crystallography

noun
crys·tal·log·ra·phy | \ ˌkri-stə-ˈlä-grə-fē \

Definition of crystallography 

: a science that deals with the forms and structures of crystals

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Other words from crystallography

crystallographer \ˌkri-stə-ˈlä-grə-fər \ noun

Examples of crystallography in a Sentence

Recent Examples on the Web

Bragg shared the 1915 Nobel Prize in Physics with his father, William Henry Bragg, for x-ray crystallography. Daniel C. Schlenoff, Scientific American, "“Foul Treachery” of Trotsky and Lenin in 1918; Phineas Gage’s Brain in 1868," 13 July 2018 Rosalind Franklin unlocked the secrets of DNA’s double helix structure courtesy of her work on X-ray crystallography. Brian Keating, WIRED, "There's Nothing Noble about Science’s Nobel Prize Gender Gap," 27 May 2018 That landmark discovery, made possible by the x-ray crystallography work of Rosalind Franklin and Maurice Wilkins, put Francis Crick and James Watson at the forefront of the burgeoning field of molecular biology. National Geographic, "How We've Tackled the Evolving Science of DNA," 25 Apr. 2018 The technique, called crystallography, was a bit like making a shadow animal on the wall with one’s hand and a flashlight. Clifton Leaf, Fortune, "Brainstorm Health: Science and International Women's Day, Cigna-Express Scripts, IBM Watson and Mayo Clinic," 9 Mar. 2018 The scattering can be used to create imagery of these materials in much the same way that X-ray crystallography reveals the structure of complex molecules. Tim Lougheed, Science | AAAS, "Canada’s neutron scientists lament closure of world’s oldest nuclear reactor," 21 Sep. 2017 Experimental and analytical sciences—genetics, biochemistry, crystallography, and eventually molecular biology—made natural history seem old fashioned. Steven Lubar, Smithsonian, "A Scholar Follows a Trail of Dead Mice and Discovers a Lesson in Why Museum Collections Matter," 10 Aug. 2017 Imaging molecules For years, understanding the structure of a complex molecule like a protein or RNA involved a technique called X-ray crystallography. John Timmer, Ars Technica, "Algorithm designer among those honored with the Chemistry Nobel," 5 Oct. 2017 Other teams had designed x-ray crystallography to image tiny structures, but the process did not work with many living structures. Maggie Fox, NBC News, "Nobel Prize for Chemistry Goes to Inventors of Imaging Technique," 4 Oct. 2017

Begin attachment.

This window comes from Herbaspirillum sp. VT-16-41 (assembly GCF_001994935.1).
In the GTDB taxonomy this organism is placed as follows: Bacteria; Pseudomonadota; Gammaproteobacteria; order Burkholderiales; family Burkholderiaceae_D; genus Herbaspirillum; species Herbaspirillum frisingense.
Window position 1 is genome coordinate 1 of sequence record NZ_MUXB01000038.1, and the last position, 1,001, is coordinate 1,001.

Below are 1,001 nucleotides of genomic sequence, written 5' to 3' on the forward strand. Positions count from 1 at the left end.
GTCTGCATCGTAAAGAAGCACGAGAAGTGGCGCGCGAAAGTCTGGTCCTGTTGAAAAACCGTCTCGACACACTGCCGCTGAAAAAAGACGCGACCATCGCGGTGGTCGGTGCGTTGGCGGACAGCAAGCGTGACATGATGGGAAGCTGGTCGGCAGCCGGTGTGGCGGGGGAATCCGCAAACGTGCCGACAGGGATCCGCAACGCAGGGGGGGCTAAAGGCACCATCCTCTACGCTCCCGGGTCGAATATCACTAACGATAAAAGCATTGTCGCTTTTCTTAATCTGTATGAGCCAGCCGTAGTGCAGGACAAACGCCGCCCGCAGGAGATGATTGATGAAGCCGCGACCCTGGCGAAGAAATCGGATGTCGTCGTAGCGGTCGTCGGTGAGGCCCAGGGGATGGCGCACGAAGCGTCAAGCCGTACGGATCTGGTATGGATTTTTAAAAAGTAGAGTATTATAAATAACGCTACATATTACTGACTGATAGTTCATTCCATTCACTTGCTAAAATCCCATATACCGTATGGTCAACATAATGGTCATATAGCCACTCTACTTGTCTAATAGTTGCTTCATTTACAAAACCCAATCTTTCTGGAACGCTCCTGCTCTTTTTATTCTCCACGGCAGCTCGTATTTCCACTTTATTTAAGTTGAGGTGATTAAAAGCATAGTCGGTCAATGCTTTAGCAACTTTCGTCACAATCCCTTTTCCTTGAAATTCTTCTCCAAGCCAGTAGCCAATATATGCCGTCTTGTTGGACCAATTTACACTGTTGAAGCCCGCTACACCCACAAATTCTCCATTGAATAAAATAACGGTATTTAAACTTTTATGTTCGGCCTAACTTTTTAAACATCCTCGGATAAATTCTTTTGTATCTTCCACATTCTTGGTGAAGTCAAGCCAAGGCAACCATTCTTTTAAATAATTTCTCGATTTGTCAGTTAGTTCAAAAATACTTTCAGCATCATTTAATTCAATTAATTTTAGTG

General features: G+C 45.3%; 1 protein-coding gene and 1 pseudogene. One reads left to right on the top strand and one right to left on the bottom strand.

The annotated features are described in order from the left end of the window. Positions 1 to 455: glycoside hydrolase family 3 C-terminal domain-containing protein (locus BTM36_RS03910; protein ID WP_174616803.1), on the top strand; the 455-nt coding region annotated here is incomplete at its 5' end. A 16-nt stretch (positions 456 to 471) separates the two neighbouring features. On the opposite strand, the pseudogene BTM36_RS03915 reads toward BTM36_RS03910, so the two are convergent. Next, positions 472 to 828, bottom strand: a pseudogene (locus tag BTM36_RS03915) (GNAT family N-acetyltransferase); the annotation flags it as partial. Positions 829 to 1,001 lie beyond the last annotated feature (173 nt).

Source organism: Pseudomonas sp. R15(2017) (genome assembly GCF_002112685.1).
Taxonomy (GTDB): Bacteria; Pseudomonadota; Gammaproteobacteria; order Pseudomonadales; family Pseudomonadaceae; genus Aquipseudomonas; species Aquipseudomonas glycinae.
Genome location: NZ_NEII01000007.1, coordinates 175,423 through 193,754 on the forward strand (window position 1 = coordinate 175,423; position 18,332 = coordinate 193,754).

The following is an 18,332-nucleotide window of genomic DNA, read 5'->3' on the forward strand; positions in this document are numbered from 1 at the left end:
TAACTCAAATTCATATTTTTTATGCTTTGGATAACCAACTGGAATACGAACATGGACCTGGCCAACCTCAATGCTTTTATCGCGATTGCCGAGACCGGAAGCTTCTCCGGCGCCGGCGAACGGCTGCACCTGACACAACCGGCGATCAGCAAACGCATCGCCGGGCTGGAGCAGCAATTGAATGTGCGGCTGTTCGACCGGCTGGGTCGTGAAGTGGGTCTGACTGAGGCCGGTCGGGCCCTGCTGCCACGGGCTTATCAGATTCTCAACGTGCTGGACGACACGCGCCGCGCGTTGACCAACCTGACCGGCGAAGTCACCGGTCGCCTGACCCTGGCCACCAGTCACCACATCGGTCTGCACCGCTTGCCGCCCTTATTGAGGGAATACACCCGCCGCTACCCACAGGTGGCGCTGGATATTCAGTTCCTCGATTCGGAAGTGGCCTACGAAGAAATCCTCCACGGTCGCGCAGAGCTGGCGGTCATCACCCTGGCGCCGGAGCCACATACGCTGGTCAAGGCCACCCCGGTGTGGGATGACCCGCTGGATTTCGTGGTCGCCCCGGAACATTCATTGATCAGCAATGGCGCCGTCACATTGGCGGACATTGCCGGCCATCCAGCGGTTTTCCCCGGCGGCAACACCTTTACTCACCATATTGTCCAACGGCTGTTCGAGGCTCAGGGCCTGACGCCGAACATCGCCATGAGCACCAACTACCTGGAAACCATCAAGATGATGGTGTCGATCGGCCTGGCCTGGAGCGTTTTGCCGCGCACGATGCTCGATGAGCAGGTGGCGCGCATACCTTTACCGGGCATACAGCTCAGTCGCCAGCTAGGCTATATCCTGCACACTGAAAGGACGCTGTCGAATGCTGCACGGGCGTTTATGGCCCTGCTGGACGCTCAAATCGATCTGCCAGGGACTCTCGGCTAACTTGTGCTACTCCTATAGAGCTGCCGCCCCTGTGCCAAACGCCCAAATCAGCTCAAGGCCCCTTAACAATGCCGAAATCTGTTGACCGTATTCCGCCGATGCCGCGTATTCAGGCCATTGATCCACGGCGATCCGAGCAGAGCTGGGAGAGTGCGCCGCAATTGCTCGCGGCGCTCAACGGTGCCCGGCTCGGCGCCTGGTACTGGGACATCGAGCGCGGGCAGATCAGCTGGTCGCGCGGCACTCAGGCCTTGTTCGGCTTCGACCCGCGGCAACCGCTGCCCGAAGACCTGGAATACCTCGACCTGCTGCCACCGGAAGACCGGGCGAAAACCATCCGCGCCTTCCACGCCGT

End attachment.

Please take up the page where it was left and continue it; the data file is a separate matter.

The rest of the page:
These example sentences are selected automatically from various online news sources to reflect current usage of the word 'crystallography.' Views expressed in the examples do not represent the opinion of Merriam-Webster or its editors. Send us feedback.

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First Known Use of crystallography

1784, in the meaning defined above

History and Etymology for crystallography

crystallo- + -graphy (after French cristallographie or New Latin crystallographia)

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Last Updated

24 Jul 2018

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Time Traveler for crystallography

The first known use of crystallography was in 1784

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More Definitions for crystallography

crystallography

noun
crys·tal·log·ra·phy | \ ˌkris-tə-ˈläg-rə-fē \
plural crystallographies

Medical Definition of crystallography 

: a science that deals with the forms and structures of crystals — see x-ray crystallography

Other words from crystallography

crystallographer \-fər \ noun
crystallographic \-lə-ˈgraf-ik \ adjective
crystallographically \-ik(ə-)lē \ adverb

More from Merriam-Webster on crystallography

Britannica.com: Encyclopedia article about crystallography

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